Dubai: Saudi Arabia could be in for a busy year of asset sales if the kingdom sticks to its plans.
The government hopes to generate about $11 billion (Dh40.39 billion) by 2020 through its privatisation programme, which includes the sale of stakes in utilities, soccer clubs, flour mills and medical facilities.
The sales are key to the country’s efforts to wean the economy off oil, but so far have been dogged by delays — most notably the IPO of oil giant Aramco.
“With the current status of the initiatives and the progress the privatisation Supervisory Committees are making, we see these as attainable targets,” according to the National Centre for Privatisation and PPP, which is responsible for most of the privatisation expect certain deals like Aramco and the stock exchange. “Progress in most cases is going according to schedule.”
Saudi Arabia plans to complete the sale of four flour milling companies and Saudia Medical Services facilities this year, according to the NCP.
The kingdom’s privatisation process “has been one of the areas of the long-term reform agenda that has missed expectations, and has done so repeatedly,” said Jean-Paul Pigat, head of research at Lighthouse Research. “Relative to last year I don’t think macro or financial market conditions at the start of 2019 are in any way suggestive of an acceleration in privatisation.”
Here’s a look at where some of the kingdom’s biggest privatisation are up to:
Crown Prince Mohammad Bin Salman told the world in 2016 that he meant business when announcing the sale of shares in Aramco in what would be the world’s biggest IPO.
But it was pushed out from 2018 to late 2020 or early 2021 so the company, known formally as Saudi Arabian Oil Co., could complete a deal to buy a $70 billion stake in the kingdom’s biggest petrochemical company Sabic.
Tadawul, the Middle East’s largest stock exchange, unveiled plans for a public offering in 2014, hiring HSBC Holdings Plc as financial adviser in 2016. It was meant to take place in 2018, but people with knowledge of the matter said in April that it’s been pushed back to this year at the earliest.
That’s on hopes that the inclusion of Saudi stocks in indexes compiled by FTSE Russell and MSCI Inc. could boost the company’s value.
Plans to sell a stake in King Khalid International Airport were said in September to have been put on hold. The Saudi Civil Aviation Holding Co. was said to have asked local and international investment banks in 2017 to pitch for the role of adviser on the sale.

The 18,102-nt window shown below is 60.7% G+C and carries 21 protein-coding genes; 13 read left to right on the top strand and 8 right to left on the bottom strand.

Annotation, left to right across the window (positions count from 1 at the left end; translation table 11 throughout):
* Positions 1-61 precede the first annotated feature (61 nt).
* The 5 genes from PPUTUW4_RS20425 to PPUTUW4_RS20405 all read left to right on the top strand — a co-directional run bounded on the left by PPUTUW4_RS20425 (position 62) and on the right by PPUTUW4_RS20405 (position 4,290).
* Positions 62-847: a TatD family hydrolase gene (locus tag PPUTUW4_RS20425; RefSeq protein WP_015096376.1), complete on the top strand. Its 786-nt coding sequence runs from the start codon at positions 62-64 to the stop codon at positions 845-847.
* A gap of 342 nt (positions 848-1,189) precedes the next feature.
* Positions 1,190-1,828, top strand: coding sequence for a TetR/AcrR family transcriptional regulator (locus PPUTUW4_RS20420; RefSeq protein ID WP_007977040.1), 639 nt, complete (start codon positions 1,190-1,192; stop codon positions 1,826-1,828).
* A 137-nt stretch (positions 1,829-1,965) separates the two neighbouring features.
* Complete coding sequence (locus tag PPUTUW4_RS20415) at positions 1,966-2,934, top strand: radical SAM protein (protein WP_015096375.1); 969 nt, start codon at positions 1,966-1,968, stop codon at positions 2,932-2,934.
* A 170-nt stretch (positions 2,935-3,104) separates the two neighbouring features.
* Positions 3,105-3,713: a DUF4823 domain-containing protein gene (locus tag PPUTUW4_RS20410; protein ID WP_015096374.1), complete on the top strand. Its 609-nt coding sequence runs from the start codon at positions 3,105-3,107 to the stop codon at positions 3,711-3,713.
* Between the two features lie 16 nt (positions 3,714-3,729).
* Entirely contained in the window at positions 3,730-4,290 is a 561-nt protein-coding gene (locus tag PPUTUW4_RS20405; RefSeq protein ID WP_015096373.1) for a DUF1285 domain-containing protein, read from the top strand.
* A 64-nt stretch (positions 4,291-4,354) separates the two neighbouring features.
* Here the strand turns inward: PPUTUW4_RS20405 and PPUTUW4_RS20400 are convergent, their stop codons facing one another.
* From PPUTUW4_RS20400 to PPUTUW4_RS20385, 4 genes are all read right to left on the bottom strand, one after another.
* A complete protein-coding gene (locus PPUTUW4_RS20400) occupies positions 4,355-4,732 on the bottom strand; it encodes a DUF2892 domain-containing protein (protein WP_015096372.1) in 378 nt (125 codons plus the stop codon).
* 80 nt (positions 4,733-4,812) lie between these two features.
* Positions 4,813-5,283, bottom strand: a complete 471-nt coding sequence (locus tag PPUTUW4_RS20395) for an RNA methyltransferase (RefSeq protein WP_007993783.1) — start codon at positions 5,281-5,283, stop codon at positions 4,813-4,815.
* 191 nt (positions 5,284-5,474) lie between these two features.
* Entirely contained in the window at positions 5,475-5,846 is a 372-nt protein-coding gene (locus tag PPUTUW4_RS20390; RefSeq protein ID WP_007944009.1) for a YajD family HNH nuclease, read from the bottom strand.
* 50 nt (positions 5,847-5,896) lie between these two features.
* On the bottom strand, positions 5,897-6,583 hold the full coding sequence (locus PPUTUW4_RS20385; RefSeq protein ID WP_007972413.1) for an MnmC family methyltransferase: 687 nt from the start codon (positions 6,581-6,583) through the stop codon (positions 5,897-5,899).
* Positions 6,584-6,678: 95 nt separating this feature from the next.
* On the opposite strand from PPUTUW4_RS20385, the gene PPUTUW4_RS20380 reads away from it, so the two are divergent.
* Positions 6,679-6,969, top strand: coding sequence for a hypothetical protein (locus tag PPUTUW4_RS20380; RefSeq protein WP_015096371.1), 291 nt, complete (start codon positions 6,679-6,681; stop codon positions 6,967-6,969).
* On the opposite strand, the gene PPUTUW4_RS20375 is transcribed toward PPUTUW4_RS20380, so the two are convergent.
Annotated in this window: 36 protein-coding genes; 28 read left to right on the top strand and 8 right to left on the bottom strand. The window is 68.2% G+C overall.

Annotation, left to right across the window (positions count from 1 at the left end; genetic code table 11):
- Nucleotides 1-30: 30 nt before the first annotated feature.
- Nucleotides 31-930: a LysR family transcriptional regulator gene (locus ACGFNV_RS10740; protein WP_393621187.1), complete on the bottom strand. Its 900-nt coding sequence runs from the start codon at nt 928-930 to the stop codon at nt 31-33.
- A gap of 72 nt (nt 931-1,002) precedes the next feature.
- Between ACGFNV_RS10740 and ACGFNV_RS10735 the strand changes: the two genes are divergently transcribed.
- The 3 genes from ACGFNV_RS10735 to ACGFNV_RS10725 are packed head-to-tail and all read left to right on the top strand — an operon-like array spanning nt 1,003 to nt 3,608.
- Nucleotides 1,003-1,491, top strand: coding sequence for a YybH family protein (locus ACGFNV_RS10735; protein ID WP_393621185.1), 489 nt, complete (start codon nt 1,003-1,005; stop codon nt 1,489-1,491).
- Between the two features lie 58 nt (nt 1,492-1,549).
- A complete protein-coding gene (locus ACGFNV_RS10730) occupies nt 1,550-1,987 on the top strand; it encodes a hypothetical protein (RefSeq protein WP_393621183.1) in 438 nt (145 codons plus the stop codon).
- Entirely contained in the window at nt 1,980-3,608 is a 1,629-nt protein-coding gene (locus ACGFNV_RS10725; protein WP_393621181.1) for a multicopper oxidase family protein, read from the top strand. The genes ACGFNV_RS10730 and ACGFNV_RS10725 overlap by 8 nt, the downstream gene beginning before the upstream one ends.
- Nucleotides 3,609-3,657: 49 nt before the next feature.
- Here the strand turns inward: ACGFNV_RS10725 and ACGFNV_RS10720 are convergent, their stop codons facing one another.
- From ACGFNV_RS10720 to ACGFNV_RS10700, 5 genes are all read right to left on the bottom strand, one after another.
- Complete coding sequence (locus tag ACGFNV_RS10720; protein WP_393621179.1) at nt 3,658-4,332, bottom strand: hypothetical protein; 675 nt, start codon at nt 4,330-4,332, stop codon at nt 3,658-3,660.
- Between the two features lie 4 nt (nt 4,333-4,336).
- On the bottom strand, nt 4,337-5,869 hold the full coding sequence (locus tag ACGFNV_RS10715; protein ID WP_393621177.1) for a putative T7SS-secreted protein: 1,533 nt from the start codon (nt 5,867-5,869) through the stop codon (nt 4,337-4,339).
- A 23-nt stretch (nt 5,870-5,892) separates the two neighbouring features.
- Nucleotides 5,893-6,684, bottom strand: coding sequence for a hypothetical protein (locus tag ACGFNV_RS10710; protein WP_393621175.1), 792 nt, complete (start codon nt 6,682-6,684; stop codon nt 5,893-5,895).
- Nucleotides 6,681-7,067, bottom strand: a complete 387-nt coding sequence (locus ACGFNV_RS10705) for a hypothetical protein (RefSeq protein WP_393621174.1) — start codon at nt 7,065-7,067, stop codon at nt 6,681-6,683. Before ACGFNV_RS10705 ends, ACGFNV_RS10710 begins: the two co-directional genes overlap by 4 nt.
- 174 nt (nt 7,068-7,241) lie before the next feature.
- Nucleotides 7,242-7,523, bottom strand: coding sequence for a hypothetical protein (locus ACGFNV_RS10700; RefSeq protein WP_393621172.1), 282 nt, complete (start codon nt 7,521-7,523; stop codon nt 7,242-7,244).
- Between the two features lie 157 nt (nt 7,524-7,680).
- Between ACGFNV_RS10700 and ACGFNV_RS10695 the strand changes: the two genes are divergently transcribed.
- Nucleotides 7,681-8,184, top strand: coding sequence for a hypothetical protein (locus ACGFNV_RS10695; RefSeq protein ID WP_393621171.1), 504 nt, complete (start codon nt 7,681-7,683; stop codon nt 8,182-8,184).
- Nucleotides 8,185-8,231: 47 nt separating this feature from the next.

Plans to sell four flour milling companies by Saudi Grains Organisation this year will come three years after the idea was announced, and well past the initial target of the end of 2016. Potential buyers had until November to submit bidding qualification applications. HSBC Saudi Arabia is advising on the deal.
The sale of the $7.2 billion Ras Al Khair power plant on the east coast is expected to be done by 2020. BNP Paribas SA was hired to advise on the deal in September 2017.
The sale is part of a broader strategy to privatise Saline Water Conversion Co. by selling some of its assets and developing plants.
Plans to privatise football clubs started in 2016. There are currently no “obstacles” that could derail the timeline to sell the clubs by 2020, the NCP said. Turki Al Al Shaikh, former head of the Saudi Sports Authority, predicted in June that the 16 clubs could raise $800 million to $1.5 billion. The NCP spent the past year developing the legal and commercial framework to cover the use of advertising, sponsorship deals and broadcast rights, it said.
Up for grabs
The NCP said it will also open tenders for municipal assets related to commercial-land for development, renewable energy PPP projects in solar and wind, parking centers; a second cargo license station at King Khalid International Airport, the establishment of an agriculture company and a PPP for independent schools, as well as school buildings on a build-maintain-transfer basis.